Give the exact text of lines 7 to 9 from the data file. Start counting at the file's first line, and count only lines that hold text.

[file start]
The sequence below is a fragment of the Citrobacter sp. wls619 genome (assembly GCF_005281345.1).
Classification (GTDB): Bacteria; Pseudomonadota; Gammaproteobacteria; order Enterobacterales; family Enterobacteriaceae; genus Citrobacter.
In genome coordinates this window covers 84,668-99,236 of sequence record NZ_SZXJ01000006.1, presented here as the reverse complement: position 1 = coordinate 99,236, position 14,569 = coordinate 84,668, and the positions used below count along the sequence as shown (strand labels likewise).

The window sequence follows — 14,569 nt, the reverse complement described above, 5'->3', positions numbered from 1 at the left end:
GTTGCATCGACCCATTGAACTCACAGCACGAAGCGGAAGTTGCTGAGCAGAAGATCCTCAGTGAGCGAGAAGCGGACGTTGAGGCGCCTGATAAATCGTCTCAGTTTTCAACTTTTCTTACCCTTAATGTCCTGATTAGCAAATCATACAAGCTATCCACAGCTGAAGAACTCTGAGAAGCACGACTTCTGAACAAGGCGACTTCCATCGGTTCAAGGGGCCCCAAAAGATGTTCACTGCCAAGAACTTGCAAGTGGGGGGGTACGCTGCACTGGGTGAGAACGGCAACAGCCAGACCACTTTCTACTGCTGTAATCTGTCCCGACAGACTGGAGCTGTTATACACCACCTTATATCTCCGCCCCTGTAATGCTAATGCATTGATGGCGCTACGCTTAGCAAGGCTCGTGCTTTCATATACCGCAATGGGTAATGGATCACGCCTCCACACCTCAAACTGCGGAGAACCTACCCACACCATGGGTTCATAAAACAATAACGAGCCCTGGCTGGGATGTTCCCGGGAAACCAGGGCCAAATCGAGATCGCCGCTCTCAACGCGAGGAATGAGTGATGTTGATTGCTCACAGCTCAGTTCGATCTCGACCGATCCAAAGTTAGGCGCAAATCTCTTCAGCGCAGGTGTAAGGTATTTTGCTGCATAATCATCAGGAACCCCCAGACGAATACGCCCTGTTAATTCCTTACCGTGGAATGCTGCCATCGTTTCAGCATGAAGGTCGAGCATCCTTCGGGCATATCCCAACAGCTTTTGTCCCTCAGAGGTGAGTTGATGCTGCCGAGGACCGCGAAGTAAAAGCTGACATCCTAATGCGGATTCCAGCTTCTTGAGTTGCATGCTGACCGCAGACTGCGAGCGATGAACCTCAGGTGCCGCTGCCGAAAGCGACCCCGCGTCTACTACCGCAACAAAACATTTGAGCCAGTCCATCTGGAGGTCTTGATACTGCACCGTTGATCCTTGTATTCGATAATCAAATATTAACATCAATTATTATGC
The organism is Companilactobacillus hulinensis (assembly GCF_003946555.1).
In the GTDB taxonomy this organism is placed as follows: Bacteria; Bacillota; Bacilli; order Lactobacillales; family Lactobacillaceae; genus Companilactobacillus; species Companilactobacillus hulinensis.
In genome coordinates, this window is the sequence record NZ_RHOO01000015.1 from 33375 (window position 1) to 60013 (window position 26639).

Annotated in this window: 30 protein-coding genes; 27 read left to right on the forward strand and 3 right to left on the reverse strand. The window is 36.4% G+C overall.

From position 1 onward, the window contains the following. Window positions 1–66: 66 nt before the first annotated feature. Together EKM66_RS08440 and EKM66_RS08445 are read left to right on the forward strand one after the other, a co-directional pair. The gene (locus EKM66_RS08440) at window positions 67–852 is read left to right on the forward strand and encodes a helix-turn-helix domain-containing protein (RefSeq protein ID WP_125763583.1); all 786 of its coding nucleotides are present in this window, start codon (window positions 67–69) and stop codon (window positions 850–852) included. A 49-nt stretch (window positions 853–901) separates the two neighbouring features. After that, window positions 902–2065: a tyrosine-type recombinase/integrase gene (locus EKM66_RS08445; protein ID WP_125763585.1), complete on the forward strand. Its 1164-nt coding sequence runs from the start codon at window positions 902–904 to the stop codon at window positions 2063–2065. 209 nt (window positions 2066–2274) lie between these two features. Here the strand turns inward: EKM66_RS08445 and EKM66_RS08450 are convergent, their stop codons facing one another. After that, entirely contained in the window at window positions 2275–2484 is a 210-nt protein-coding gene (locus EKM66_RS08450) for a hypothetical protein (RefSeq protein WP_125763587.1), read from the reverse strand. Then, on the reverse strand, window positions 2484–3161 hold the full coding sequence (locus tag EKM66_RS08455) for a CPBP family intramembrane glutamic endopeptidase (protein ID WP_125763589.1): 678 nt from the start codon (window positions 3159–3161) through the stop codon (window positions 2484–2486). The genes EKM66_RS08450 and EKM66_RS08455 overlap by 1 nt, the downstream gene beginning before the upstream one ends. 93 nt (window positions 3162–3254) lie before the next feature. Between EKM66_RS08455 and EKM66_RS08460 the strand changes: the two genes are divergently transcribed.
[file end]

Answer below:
In the GTDB taxonomy this organism is placed as follows: Bacteria; Bacillota; Bacilli; order Lactobacillales; family Lactobacillaceae; genus Companilactobacillus; species Companilactobacillus hulinensis.
In genome coordinates, this window is the sequence record NZ_RHOO01000015.1 from 33375 (window position 1) to 60013 (window position 26639).

Annotated in this window: 30 protein-coding genes; 27 read left to right on the forward strand and 3 right to left on the reverse strand. The window is 36.4% G+C overall.